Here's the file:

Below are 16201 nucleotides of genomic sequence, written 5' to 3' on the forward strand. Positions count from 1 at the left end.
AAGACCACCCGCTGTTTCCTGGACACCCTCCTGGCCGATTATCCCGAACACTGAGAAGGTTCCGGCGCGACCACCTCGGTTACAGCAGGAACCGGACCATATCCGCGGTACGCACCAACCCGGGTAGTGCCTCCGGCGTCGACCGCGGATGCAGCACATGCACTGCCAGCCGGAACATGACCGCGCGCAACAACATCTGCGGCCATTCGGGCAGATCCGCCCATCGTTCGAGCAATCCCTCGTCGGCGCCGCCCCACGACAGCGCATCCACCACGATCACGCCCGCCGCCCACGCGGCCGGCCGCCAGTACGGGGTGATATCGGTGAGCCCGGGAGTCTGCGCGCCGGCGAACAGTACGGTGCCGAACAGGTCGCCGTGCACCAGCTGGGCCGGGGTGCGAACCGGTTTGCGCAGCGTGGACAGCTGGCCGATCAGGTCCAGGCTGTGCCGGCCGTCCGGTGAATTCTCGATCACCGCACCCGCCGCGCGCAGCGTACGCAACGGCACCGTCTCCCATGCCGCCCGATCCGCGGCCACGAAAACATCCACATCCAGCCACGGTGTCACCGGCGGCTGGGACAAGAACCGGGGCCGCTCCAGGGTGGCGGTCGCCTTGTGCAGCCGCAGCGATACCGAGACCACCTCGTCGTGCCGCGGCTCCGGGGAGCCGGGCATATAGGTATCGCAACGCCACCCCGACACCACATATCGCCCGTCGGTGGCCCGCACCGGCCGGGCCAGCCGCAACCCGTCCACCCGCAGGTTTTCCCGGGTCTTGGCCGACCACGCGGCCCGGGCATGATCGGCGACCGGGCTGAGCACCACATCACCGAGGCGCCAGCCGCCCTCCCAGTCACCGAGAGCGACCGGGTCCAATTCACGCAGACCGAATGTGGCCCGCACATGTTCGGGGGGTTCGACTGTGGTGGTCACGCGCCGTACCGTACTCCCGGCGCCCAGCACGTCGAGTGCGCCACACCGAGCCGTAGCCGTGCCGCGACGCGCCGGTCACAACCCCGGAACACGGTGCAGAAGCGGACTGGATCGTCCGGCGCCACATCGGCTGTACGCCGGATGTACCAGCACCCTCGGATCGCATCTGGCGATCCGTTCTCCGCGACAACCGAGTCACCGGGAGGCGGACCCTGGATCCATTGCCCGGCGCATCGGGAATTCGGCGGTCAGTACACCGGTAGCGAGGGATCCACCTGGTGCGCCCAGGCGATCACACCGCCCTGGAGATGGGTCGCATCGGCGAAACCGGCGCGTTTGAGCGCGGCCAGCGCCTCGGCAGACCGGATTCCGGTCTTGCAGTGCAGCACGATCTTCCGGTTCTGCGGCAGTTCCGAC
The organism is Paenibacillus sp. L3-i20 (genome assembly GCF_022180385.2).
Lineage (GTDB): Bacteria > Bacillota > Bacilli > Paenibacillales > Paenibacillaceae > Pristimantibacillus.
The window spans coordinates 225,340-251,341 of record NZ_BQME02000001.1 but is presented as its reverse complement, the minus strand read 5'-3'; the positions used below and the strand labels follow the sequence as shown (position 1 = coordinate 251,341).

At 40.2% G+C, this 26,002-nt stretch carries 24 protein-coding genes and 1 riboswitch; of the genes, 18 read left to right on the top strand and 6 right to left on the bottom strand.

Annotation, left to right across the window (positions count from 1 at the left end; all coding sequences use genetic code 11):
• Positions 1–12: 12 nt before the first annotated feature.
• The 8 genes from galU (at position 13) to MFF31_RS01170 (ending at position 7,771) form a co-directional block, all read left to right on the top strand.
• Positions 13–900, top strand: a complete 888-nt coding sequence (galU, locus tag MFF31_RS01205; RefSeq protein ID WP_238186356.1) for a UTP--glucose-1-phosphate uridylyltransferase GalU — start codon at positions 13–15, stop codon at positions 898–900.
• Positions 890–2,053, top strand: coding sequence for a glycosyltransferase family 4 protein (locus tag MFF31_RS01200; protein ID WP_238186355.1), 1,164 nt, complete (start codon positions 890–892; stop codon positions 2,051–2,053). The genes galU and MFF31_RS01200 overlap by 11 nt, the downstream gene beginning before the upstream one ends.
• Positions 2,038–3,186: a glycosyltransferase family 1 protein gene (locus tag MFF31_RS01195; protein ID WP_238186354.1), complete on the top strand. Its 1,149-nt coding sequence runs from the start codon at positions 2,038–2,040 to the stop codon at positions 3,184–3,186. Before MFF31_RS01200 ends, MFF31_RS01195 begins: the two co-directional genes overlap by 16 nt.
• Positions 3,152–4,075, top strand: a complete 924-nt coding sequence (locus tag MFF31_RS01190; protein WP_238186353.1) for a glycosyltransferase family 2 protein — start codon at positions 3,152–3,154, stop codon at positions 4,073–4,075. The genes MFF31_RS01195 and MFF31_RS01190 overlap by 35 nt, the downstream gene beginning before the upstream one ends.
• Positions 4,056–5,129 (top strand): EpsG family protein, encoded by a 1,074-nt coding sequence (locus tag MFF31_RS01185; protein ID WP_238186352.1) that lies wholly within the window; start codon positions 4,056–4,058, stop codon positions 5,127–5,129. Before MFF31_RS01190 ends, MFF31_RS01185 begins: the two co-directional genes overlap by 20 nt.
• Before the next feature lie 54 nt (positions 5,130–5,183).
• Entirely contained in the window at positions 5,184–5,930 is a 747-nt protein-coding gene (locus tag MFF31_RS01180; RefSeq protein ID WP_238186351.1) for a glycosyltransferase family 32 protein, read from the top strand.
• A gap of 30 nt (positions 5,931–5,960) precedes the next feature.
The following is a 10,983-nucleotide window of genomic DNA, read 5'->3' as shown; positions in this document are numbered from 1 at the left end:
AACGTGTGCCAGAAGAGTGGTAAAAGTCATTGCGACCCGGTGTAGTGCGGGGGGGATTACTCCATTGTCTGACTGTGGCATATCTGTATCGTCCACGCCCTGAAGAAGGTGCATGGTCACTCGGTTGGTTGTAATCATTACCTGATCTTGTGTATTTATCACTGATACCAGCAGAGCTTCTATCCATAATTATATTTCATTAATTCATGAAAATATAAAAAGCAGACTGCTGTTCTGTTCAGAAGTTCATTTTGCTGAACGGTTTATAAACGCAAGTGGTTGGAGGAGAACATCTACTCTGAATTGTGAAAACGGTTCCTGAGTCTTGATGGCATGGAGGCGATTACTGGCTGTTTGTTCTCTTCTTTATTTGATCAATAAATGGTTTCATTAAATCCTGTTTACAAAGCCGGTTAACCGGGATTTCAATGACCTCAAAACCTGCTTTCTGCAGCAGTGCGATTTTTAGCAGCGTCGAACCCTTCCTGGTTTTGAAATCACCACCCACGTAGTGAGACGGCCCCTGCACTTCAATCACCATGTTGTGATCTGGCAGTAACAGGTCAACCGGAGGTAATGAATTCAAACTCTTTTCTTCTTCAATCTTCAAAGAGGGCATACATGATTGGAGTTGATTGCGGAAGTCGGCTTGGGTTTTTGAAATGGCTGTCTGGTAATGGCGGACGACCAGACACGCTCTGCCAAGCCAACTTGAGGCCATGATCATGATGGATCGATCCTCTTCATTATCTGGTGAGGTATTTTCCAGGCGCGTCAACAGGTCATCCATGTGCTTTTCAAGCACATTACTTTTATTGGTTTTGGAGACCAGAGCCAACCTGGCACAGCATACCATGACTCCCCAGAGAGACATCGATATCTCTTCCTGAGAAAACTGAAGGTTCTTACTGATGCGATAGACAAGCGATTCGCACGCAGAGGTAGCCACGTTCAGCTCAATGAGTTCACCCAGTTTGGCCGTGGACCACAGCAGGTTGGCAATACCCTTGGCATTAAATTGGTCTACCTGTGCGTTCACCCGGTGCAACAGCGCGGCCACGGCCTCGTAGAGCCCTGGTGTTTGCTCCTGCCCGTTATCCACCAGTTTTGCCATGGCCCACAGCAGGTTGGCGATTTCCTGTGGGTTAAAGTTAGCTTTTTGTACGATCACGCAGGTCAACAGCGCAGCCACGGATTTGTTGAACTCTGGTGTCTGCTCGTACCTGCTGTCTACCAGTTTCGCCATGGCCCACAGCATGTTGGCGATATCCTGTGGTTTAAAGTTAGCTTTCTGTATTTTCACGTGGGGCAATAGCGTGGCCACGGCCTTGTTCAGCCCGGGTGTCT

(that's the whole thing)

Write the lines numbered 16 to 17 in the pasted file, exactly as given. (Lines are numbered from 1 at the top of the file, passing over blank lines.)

• Entirely contained in the window at positions 5,184–5,930 is a 747-nt protein-coding gene (locus tag MFF31_RS01180; RefSeq protein ID WP_238186351.1) for a glycosyltransferase family 32 protein, read from the top strand.
• A gap of 30 nt (positions 5,931–5,960) precedes the next feature.